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What is a market maker - market makers make money off each stock trade in the market

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  • What is a market maker - market makers make money off each stock trade in the market

    Market makers in the stock exchange are the ones who handle the trades of stocks. A market maker basically BUYS stock from a seller and then SELLS it to a buyer. At all times a market maker (mm) separates the bid and the ask prices, so that he is offering to pay less to BUY your stock than he is willing to accept to SELL it to you.

    For example at a given moment a stock such as say NFLX might trade at a BID price of 648.5 with an ASK of 649. That's an average spread, at least for a stock like NFLX, of fifty cents between the bid and the ask. (On some stocks, such as AAPL, MSFT or QQQ, the bid/ask spread may be as low as a single penny.) By separating the bid and the ask, the mm ensures that no matter what he pays for a stock he will always pay less than he will be willing to sell it for at least at that same moment. Whenever a mm buys a stock and then sells it, or sells it and then buys it back, he POCKETS at a minimum the difference between the bid and the ask. This is the primary way mms make money. Win, lose or draw - they collect the bid/ask spread. (And besides that guaranteed action, they also trade in the stock themselves including even shorting it
    What is shorting a stock? What is going long? - Free EBAY, PayPal, Business and Law Forums - Ebay Suspension, PayPal Limited
    just like any other trader.)

    Besides the legitimate (but oftentimes unfair) pocketing of the bid/ask spread (which on some stocks the mms may arbitrarily decide to separate by as much as a dollar or even two, just to see how far apart traders are willing to pay to get the stock), mms also employ less than ethical borderline illegal tactics to trick people into giving them their shares cheap so that they may turn around and sell the same shares to others for more. One tactic is to raise artificially the bid to match with some large buy order, to make the buyer think he got the best price, and then drop it back down suddenly. Or to lower the bid on the stock just after a large fill to trick the guy holding the stock into dumping at a lower price. (That sort of trickery seems to come at me all the time after I've just been filled on a large stock order.) There are all sorts of tactics mms use to trick stock traders into giving up their shares at a low price, and buying the same shares back higher.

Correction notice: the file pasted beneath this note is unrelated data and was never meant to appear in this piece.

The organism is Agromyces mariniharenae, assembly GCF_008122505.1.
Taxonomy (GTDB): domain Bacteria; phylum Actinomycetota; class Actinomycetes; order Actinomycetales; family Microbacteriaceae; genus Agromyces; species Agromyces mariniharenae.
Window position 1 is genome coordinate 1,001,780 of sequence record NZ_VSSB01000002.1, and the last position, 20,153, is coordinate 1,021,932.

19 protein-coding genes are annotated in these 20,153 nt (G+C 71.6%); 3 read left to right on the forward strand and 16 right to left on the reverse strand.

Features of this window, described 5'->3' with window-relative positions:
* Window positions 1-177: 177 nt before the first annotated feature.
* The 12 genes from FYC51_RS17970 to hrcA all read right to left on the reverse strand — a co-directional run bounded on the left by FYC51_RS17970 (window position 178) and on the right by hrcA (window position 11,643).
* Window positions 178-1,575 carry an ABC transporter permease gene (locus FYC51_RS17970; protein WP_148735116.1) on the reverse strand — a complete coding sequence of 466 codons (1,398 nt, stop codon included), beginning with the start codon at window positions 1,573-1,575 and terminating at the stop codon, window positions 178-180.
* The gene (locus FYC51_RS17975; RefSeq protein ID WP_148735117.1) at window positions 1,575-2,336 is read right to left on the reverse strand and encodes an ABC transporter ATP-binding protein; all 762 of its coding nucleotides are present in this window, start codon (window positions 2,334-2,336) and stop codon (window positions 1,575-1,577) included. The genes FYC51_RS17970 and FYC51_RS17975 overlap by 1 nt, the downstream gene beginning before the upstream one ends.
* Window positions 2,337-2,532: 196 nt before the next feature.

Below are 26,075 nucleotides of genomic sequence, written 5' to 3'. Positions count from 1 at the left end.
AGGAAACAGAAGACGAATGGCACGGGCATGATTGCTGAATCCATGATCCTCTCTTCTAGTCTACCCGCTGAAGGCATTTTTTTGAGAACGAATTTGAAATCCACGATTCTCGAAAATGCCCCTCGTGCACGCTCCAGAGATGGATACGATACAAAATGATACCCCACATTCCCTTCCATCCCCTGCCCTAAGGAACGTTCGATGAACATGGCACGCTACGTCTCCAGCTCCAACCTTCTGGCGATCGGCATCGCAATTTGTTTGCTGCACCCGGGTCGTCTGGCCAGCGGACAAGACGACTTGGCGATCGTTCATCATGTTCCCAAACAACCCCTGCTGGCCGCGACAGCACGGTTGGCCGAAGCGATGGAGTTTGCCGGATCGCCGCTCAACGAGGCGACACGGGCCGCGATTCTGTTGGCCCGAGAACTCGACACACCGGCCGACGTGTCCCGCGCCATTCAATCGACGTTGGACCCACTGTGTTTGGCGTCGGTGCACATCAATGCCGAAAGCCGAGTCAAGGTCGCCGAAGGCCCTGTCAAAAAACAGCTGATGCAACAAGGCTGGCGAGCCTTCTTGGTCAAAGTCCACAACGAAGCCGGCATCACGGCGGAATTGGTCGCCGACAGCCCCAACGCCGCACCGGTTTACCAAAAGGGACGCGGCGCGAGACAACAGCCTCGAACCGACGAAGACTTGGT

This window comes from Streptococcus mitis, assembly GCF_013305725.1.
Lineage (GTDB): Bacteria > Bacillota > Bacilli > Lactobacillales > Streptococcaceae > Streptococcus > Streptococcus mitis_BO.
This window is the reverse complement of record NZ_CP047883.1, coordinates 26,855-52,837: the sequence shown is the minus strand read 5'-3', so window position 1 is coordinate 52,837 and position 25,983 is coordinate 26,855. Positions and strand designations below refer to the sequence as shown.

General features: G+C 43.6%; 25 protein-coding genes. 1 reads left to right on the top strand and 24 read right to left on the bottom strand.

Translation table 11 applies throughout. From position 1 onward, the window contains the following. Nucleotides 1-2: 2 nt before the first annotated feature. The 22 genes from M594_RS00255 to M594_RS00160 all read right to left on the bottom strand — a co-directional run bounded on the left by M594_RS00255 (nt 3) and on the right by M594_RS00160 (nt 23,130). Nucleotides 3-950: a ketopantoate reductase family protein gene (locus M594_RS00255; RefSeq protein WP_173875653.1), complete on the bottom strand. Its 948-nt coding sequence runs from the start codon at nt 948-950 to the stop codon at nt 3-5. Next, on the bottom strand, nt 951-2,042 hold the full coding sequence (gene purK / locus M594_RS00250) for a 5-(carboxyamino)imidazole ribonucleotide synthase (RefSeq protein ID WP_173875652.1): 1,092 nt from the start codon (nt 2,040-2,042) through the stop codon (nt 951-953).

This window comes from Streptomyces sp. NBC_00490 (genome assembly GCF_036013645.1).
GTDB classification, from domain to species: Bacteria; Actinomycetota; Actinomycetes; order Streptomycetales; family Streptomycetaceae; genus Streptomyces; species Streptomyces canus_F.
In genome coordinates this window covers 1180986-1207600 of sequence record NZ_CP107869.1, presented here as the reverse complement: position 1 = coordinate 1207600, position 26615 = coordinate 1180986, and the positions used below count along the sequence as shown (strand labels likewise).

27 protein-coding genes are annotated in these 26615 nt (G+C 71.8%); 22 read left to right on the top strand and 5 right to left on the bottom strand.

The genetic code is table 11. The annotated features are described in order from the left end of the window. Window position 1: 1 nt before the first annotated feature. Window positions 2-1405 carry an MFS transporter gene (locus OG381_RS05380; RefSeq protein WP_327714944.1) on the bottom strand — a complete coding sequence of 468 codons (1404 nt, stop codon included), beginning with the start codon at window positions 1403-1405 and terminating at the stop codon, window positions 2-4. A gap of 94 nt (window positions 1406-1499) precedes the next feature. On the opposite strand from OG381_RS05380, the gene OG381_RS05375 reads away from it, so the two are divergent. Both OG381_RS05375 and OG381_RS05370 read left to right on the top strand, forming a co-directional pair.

One of the biggest misperceptions is that a stock rises in price because there are more buyers than sellers. Actually, in order for a stock to trade, there has to be an equal number of buyers of shares and sellers of shares or else there may be no movement (if all we have are buyers, and no sellers, a stock may not trade at all). So when a stock goes up, it is not so much because there are more buyers than sellers, but because buyers are willing to pay more for the stock, and sellers are UNwilling to let their shares go cheap. As the mms notice higher offers, they raise up the stock price to match up the bids with the asks, to keep the stock trades flowing. Multiply these thousands of bids and asks for shares over the course of a day, and you have the natural (or in some cases, manipulatively UNnatural) flow of the stock market.
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